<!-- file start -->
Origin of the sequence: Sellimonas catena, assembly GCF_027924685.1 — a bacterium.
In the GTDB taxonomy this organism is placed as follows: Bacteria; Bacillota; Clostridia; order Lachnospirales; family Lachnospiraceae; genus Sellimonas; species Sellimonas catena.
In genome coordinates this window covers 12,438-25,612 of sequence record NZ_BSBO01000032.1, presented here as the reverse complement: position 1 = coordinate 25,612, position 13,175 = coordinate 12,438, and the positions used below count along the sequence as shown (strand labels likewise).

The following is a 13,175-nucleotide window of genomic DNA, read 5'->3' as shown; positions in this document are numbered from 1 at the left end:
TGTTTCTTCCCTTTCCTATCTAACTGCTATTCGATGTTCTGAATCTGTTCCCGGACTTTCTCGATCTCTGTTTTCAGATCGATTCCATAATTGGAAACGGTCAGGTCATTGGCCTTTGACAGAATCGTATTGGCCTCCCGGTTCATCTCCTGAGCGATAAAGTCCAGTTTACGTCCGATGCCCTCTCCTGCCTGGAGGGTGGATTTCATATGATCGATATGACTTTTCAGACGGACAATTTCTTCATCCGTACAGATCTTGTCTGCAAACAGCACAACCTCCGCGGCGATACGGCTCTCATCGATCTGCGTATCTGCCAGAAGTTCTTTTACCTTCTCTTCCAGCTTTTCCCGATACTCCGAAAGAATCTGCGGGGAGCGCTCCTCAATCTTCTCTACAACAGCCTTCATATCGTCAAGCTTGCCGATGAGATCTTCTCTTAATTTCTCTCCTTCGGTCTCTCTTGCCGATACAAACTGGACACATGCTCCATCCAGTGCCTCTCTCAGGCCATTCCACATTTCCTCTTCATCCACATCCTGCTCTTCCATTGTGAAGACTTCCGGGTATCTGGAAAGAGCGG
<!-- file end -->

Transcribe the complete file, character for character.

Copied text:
Origin of the sequence: Sellimonas catena, assembly GCF_027924685.1 — a bacterium.
In the GTDB taxonomy this organism is placed as follows: Bacteria; Bacillota; Clostridia; order Lachnospirales; family Lachnospiraceae; genus Sellimonas; species Sellimonas catena.
In genome coordinates this window covers 12,438-25,612 of sequence record NZ_BSBO01000032.1, presented here as the reverse complement: position 1 = coordinate 25,612, position 13,175 = coordinate 12,438, and the positions used below count along the sequence as shown (strand labels likewise).

The following is a 13,175-nucleotide window of genomic DNA, read 5'->3' as shown; positions in this document are numbered from 1 at the left end:
TGTTTCTTCCCTTTCCTATCTAACTGCTATTCGATGTTCTGAATCTGTTCCCGGACTTTCTCGATCTCTGTTTTCAGATCGATTCCATAATTGGAAACGGTCAGGTCATTGGCCTTTGACAGAATCGTATTGGCCTCCCGGTTCATCTCCTGAGCGATAAAGTCCAGTTTACGTCCGATGCCCTCTCCTGCCTGGAGGGTGGATTTCATATGATCGATATGACTTTTCAGACGGACAATTTCTTCATCCGTACAGATCTTGTCTGCAAACAGCACAACCTCCGCGGCGATACGGCTCTCATCGATCTGCGTATCTGCCAGAAGTTCTTTTACCTTCTCTTCCAGCTTTTCCCGATACTCCGAAAGAATCTGCGGGGAGCGCTCCTCAATCTTCTCTACAACAGCCTTCATATCGTCAAGCTTGCCGATGAGATCTTCTCTTAATTTCTCTCCTTCGGTCTCTCTTGCCGATACAAACTGGACACATGCTCCATCCAGTGCCTCTCTCAGGCCATTCCACATTTCCTCTTCATCCACATCCTGCTCTTCCATTGTGAAGACTTCCGGGTATCTGGAAAGAGCGG